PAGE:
— a process where the compiler removes all information related to type
parameters and type arguments within a class or method. Type erasure
enables Java applications that use generics to maintain binary
compatibility with Java libraries and applications that were created
Nice to learn new things !!!
Platform Computing published a five part series (one, two, three, four, five) about the Hadoop MapReduce Challenges in the Enterprise. Some of the challenges mentioned in the Series are addressed by the NextGen MapReduce which will be available soon for download, but some of the allegations are not proper. Platform has got products around MapReduce and is about to be acquired by IBM, so not sure how they got them wrong.
Platform) On the performance measure, to be most useful in a robust
enterprise environment a MapReduce job should take sub-millisecond to
start, but the job startup time in the current open source MapReduce
implementation is measured in seconds.
Praveen) MapReduce is supposed to be for batch processing and not for
online transactions. The data from a MapReduce Job can be fed to a
system for online processing. It's not to say that there is no scope for
improvement in the MapReduce job performance.
Platform) The current Hadoop MapReduce implementation does…
Hadoop in spite of starting in a web based company (Yahoo), has spawned to solve problems in many other disciplines. Amund has consolidated
list of 'Hadoop and MapReduce Algorithms Academic Papers'. This will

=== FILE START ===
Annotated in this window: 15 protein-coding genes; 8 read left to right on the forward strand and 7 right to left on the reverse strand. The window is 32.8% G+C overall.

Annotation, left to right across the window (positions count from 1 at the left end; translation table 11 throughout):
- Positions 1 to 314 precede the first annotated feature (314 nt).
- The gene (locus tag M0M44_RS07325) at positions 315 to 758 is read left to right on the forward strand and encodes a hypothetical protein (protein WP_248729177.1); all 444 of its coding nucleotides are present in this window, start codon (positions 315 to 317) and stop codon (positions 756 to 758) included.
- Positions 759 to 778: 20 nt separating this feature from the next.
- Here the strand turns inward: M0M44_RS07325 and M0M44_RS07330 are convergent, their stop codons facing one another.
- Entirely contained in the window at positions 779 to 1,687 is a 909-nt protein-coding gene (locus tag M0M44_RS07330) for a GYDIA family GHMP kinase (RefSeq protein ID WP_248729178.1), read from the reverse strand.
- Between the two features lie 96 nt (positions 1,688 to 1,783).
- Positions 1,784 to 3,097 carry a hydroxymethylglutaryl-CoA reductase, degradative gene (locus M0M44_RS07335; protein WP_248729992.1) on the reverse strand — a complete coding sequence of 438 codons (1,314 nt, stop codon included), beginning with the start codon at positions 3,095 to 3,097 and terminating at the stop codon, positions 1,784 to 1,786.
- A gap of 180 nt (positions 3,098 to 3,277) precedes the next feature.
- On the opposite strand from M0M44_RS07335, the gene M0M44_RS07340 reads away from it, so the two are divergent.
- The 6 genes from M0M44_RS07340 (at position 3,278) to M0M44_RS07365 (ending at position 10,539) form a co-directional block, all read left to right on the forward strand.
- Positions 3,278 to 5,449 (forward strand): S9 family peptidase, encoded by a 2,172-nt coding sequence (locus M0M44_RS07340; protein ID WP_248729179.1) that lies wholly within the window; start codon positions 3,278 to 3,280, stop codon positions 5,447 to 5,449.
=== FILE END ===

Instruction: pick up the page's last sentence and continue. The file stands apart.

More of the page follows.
give an idea where all Hadoop and MapReduce can be used, some of them
can be ideas for projects also. The Atbrox Blog is maintaining this list.
allows any scripting language which can read/write from STDIN/STDOUT to
be used with Hadoop. But, what Microsoft is trying make is make
comments and I will update the blog entry accordingly?
The query I get often from those who want to get started with Hadoop is
if knowledge of Java is a prerequisite or not. The answer is both a Yes
and a No, depends on the individual persons interest on what they would
like to do with Hadoop.
MapReduce provides Map and Reduce primitives which had been as Map and Fold primitives in the Functional Programming
world in language like Lisp from quite some time. Hadoop provides
interfaces to code in Java against those primitives. But, any language supporting read/write to STDIO
like Perl, Python, PHP and others can also be used using Hadoop streaming
Also, there are high level abstractions provided by Apache
frameworks like Pig and Hive
for which familiarity of Java is not
required. Pig can be programmed in Pig Latin and Hive can be programmed
using HiveQL. Both of these programs will be automatically converted to
MapReduce programs in Java.
According to the Cloudera blog entry `What Do Real-Life Hadoop Workloads…